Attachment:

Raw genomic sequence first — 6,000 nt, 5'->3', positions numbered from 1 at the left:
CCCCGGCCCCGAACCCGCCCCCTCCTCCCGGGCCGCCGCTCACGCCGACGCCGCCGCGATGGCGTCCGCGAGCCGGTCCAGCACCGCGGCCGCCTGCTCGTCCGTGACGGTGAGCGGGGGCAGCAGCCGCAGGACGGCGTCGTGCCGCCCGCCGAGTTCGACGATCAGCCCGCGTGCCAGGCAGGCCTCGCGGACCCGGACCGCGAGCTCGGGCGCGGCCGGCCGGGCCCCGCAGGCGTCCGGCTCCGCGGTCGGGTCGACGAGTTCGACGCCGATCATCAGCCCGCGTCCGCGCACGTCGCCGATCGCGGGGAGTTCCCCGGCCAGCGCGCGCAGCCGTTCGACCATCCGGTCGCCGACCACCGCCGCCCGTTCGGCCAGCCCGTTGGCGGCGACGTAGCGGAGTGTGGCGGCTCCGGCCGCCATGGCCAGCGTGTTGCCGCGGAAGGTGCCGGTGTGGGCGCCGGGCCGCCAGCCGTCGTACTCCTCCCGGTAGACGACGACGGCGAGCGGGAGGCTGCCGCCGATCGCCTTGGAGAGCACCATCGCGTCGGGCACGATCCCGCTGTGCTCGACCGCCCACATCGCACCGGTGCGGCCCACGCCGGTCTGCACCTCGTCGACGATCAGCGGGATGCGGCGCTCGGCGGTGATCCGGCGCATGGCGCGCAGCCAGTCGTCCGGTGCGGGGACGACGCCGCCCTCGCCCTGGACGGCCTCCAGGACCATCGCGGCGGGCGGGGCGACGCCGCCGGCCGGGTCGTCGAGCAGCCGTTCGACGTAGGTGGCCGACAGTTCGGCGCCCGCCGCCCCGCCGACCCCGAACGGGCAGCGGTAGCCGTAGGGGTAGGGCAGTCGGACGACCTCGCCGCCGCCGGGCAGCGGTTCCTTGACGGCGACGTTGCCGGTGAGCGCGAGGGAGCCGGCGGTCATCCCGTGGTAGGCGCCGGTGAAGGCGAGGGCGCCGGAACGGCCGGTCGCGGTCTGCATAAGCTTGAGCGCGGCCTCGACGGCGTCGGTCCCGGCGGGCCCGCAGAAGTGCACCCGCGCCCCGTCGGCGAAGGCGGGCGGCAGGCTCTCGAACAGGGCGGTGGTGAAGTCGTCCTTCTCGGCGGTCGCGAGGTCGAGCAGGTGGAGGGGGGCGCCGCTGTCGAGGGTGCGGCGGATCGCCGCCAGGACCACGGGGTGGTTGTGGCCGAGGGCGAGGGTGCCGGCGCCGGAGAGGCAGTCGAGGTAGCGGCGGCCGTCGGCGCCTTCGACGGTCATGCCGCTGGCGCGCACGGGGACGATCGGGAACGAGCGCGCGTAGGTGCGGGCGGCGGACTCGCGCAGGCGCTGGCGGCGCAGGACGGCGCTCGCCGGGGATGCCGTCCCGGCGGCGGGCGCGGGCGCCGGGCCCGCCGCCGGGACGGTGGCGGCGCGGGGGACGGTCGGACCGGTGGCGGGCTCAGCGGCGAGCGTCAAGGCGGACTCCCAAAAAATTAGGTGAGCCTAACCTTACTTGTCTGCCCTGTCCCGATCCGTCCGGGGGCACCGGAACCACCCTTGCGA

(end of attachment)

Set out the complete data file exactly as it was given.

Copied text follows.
Raw genomic sequence first — 6,000 nt, 5'->3', positions numbered from 1 at the left:
CCCCGGCCCCGAACCCGCCCCCTCCTCCCGGGCCGCCGCTCACGCCGACGCCGCCGCGATGGCGTCCGCGAGCCGGTCCAGCACCGCGGCCGCCTGCTCGTCCGTGACGGTGAGCGGGGGCAGCAGCCGCAGGACGGCGTCGTGCCGCCCGCCGAGTTCGACGATCAGCCCGCGTGCCAGGCAGGCCTCGCGGACCCGGACCGCGAGCTCGGGCGCGGCCGGCCGGGCCCCGCAGGCGTCCGGCTCCGCGGTCGGGTCGACGAGTTCGACGCCGATCATCAGCCCGCGTCCGCGCACGTCGCCGATCGCGGGGAGTTCCCCGGCCAGCGCGCGCAGCCGTTCGACCATCCGGTCGCCGACCACCGCCGCCCGTTCGGCCAGCCCGTTGGCGGCGACGTAGCGGAGTGTGGCGGCTCCGGCCGCCATGGCCAGCGTGTTGCCGCGGAAGGTGCCGGTGTGGGCGCCGGGCCGCCAGCCGTCGTACTCCTCCCGGTAGACGACGACGGCGAGCGGGAGGCTGCCGCCGATCGCCTTGGAGAGCACCATCGCGTCGGGCACGATCCCGCTGTGCTCGACCGCCCACATCGCACCGGTGCGGCCCACGCCGGTCTGCACCTCGTCGACGATCAGCGGGATGCGGCGCTCGGCGGTGATCCGGCGCATGGCGCGCAGCCAGTCGTCCGGTGCGGGGACGACGCCGCCCTCGCCCTGGACGGCCTCCAGGACCATCGCGGCGGGCGGGGCGACGCCGCCGGCCGGGTCGTCGAGCAGCCGTTCGACGTAGGTGGCCGACAGTTCGGCGCCCGCCGCCCCGCCGACCCCGAACGGGCAGCGGTAGCCGTAGGGGTAGGGCAGTCGGACGACCTCGCCGCCGCCGGGCAGCGGTTCCTTGACGGCGACGTTGCCGGTGAGCGCGAGGGAGCCGGCGGTCATCCCGTGGTAGGCGCCGGTGAAGGCGAGGGCGCCGGAACGGCCGGTCGCGGTCTGCATAAGCTTGAGCGCGGCCTCGACGGCGTCGGTCCCGGCGGGCCCGCAGAAGTGCACCCGCGCCCCGTCGGCGAAGGCGGGCGGCAGGCTCTCGAACAGGGCGGTGGTGAAGTCGTCCTTCTCGGCGGTCGCGAGGTCGAGCAGGTGGAGGGGGGCGCCGCTGTCGAGGGTGCGGCGGATCGCCGCCAGGACCACGGGGTGGTTGTGGCCGAGGGCGAGGGTGCCGGCGCCGGAGAGGCAGTCGAGGTAGCGGCGGCCGTCGGCGCCTTCGACGGTCATGCCGCTGGCGCGCACGGGGACGATCGGGAACGAGCGCGCGTAGGTGCGGGCGGCGGACTCGCGCAGGCGCTGGCGGCGCAGGACGGCGCTCGCCGGGGATGCCGTCCCGGCGGCGGGCGCGGGCGCCGGGCCCGCCGCCGGGACGGTGGCGGCGCGGGGGACGGTCGGACCGGTGGCGGGCTCAGCGGCGAGCGTCAAGGCGGACTCCCAAAAAATTAGGTGAGCCTAACCTTACTTGTCTGCCCTGTCCCGATCCGTCCGGGGGCACCGGAACCACCCTTGCGA